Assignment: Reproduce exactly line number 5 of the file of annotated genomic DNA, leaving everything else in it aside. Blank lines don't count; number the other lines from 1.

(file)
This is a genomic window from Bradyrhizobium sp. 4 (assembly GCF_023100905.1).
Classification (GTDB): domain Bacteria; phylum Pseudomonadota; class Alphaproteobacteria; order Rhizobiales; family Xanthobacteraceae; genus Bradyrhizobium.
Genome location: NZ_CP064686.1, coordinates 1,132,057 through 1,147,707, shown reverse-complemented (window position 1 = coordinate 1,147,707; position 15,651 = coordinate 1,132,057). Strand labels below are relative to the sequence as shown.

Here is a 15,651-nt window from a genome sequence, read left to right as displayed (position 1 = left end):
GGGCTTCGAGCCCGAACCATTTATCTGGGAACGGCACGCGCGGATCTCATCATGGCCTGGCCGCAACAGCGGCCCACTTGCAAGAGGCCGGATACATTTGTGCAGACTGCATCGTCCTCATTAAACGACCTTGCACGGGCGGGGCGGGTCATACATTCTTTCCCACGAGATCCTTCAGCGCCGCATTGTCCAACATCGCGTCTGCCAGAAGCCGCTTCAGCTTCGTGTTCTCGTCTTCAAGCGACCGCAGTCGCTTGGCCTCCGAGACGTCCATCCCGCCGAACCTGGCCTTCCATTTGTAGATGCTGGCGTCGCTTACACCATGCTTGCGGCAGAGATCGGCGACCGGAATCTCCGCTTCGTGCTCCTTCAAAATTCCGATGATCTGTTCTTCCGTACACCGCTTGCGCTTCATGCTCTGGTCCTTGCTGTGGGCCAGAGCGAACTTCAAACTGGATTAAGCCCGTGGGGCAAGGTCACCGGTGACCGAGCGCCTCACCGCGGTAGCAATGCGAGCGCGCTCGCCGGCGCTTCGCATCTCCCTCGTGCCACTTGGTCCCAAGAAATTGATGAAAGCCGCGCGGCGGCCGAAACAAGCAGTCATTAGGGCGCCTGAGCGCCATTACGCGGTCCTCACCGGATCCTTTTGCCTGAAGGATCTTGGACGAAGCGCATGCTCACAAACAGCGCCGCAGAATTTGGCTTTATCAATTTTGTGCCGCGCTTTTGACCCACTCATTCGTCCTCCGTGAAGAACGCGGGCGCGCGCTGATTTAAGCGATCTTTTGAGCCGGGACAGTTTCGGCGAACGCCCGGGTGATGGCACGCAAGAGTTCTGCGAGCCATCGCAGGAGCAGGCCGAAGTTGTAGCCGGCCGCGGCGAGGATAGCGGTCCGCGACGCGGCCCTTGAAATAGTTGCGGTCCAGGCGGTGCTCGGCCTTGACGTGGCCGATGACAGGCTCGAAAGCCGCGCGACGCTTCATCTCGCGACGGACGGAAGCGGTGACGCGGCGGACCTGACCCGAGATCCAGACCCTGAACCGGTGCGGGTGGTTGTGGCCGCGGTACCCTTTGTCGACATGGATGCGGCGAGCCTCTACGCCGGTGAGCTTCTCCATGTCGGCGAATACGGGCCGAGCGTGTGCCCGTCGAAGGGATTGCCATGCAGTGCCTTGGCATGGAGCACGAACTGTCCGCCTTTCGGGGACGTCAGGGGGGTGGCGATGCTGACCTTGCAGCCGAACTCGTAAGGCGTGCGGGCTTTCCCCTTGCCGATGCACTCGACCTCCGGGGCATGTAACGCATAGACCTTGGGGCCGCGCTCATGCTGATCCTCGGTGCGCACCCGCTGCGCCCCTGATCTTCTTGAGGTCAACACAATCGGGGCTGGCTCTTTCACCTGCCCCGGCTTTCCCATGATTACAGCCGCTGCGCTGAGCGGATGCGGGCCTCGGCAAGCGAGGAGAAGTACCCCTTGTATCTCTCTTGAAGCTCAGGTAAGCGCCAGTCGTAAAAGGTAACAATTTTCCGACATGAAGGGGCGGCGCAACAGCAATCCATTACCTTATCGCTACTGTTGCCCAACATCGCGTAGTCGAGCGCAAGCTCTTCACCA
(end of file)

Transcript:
GGGCTTCGAGCCCGAACCATTTATCTGGGAACGGCACGCGCGGATCTCATCATGGCCTGGCCGCAACAGCGGCCCACTTGCAAGAGGCCGGATACATTTGTGCAGACTGCATCGTCCTCATTAAACGACCTTGCACGGGCGGGGCGGGTCATACATTCTTTCCCACGAGATCCTTCAGCGCCGCATTGTCCAACATCGCGTCTGCCAGAAGCCGCTTCAGCTTCGTGTTCTCGTCTTCAAGCGACCGCAGTCGCTTGGCCTCCGAGACGTCCATCCCGCCGAACCTGGCCTTCCATTTGTAGATGCTGGCGTCGCTTACACCATGCTTGCGGCAGAGATCGGCGACCGGAATCTCCGCTTCGTGCTCCTTCAAAATTCCGATGATCTGTTCTTCCGTACACCGCTTGCGCTTCATGCTCTGGTCCTTGCTGTGGGCCAGAGCGAACTTCAAACTGGATTAAGCCCGTGGGGCAAGGTCACCGGTGACCGAGCGCCTCACCGCGGTAGCAATGCGAGCGCGCTCGCCGGCGCTTCGCATCTCCCTCGTGCCACTTGGTCCCAAGAAATTGATGAAAGCCGCGCGGCGGCCGAAACAAGCAGTCATTAGGGCGCCTGAGCGCCATTACGCGGTCCTCACCGGATCCTTTTGCCTGAAGGATCTTGGACGAAGCGCATGCTCACAAACAGCGCCGCAGAATTTGGCTTTATCAATTTTGTGCCGCGCTTTTGACCCACTCATTCGTCCTCCGTGAAGAACGCGGGCGCGCGCTGATTTAAGCGATCTTTTGAGCCGGGACAGTTTCGGCGAACGCCCGGGTGATGGCACGCAAGAGTTCTGCGAGCCATCGCAGGAGCAGGCCGAAGTTGTAGCCGGCCGCGGCGAGGATAGCGGTCCGCGACGCGGCCCTTGAAATAGTTGCGGTCCAGGCGGTGCTCGGCCTTGACGTGGCCGATGACAGGCTCGAAAGCCGCGCGACGCTTCATCTCGCGACGGACGGAAGCGGTGACGCGGCGGACCTGACCCGAGATCCAGACCCTGAACCGGTGCGGGTGGTTGTGGCCGCGGTACCCTTTGTCGACATGGATGCGGCGAGCCTCTACGCCGGTGAGCTTCTCCATGTCGGCGAATACGGGCCGAGCGTGTGCCCGTCGAAGGGATTGCCATGCAGTGCCTTGGCATGGAGCACGAACTGTCCGCCTTTCGGGGACGTCAGGGGGGTGGCGATGCTGACCTTGCAGCCGAACTCGTAAGGCGTGCGGGCTTTCCCCTTGCCGATGCACTCGACCTCCGGGGCATGTAACGCATAGACCTTGGGGCCGCGCTCATGCTGATCCTCGGTGCGCACCCGCTGCGCCCCTGATCTTCTTGAGGTCAACACAATCGGGGCTGGCTCTTTCACCTGCCCCGGCTTTCCCATGATTACAGCCGCTGCGCTGAGCGGATGCGGGCCTCGGCAAGCGAGGAGAAGTACCCCTTGTATCTCTCTTGAAGCTCAGGTAAGCGCCAGTCGTAAAAGGTAACAATTTTCCGACATGAAGGGGCGGCGCAACAGCAATCCATTACCTTATCGCTACTGTTGCCCAACATCGCGTAGTCGAGCGCAAGCTCTTCACCA